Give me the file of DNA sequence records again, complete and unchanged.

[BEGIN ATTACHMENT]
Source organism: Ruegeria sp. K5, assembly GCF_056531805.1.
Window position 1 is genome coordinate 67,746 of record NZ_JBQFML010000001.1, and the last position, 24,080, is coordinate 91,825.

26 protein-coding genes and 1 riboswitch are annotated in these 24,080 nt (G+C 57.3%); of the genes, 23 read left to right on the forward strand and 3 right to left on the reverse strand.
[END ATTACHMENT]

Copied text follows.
Source organism: Ruegeria sp. K5, assembly GCF_056531805.1.
Window position 1 is genome coordinate 67,746 of record NZ_JBQFML010000001.1, and the last position, 24,080, is coordinate 91,825.

26 protein-coding genes and 1 riboswitch are annotated in these 24,080 nt (G+C 57.3%); of the genes, 23 read left to right on the forward strand and 3 right to left on the reverse strand.